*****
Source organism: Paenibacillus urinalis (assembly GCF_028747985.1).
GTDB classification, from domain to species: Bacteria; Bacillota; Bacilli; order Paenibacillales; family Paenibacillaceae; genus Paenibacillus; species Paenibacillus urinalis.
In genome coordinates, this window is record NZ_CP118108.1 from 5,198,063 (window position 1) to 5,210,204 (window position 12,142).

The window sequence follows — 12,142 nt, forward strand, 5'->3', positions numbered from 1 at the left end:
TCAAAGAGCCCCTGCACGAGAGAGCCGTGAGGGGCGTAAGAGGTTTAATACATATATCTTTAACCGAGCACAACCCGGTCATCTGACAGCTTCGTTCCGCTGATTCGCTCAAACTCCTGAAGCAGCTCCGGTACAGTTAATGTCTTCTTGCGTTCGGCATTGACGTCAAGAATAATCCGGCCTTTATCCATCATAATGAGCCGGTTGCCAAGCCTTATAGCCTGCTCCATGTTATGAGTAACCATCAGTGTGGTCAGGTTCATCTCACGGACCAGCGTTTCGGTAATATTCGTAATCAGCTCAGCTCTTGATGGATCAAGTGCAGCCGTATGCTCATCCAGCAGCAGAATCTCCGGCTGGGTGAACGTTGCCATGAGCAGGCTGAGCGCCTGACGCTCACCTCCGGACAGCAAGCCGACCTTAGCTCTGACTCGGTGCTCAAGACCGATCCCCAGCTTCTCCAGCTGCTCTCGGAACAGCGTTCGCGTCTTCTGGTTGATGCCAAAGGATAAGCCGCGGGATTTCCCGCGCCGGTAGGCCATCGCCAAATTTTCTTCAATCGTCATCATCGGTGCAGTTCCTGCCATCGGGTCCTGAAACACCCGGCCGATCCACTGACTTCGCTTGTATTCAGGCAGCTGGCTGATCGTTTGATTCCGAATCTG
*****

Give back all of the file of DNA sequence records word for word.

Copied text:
Source organism: Paenibacillus urinalis (assembly GCF_028747985.1).
GTDB classification, from domain to species: Bacteria; Bacillota; Bacilli; order Paenibacillales; family Paenibacillaceae; genus Paenibacillus; species Paenibacillus urinalis.
In genome coordinates, this window is record NZ_CP118108.1 from 5,198,063 (window position 1) to 5,210,204 (window position 12,142).

The window sequence follows — 12,142 nt, forward strand, 5'->3', positions numbered from 1 at the left end:
TCAAAGAGCCCCTGCACGAGAGAGCCGTGAGGGGCGTAAGAGGTTTAATACATATATCTTTAACCGAGCACAACCCGGTCATCTGACAGCTTCGTTCCGCTGATTCGCTCAAACTCCTGAAGCAGCTCCGGTACAGTTAATGTCTTCTTGCGTTCGGCATTGACGTCAAGAATAATCCGGCCTTTATCCATCATAATGAGCCGGTTGCCAAGCCTTATAGCCTGCTCCATGTTATGAGTAACCATCAGTGTGGTCAGGTTCATCTCACGGACCAGCGTTTCGGTAATATTCGTAATCAGCTCAGCTCTTGATGGATCAAGTGCAGCCGTATGCTCATCCAGCAGCAGAATCTCCGGCTGGGTGAACGTTGCCATGAGCAGGCTGAGCGCCTGACGCTCACCTCCGGACAGCAAGCCGACCTTAGCTCTGACTCGGTGCTCAAGACCGATCCCCAGCTTCTCCAGCTGCTCTCGGAACAGCGTTCGCGTCTTCTGGTTGATGCCAAAGGATAAGCCGCGGGATTTCCCGCGCCGGTAGGCCATCGCCAAATTTTCTTCAATCGTCATCATCGGTGCAGTTCCTGCCATCGGGTCCTGAAACACCCGGCCGATCCACTGACTTCGCTTGTATTCAGGCAGCTGGCTGATCGTTTGATTCCGAATCTG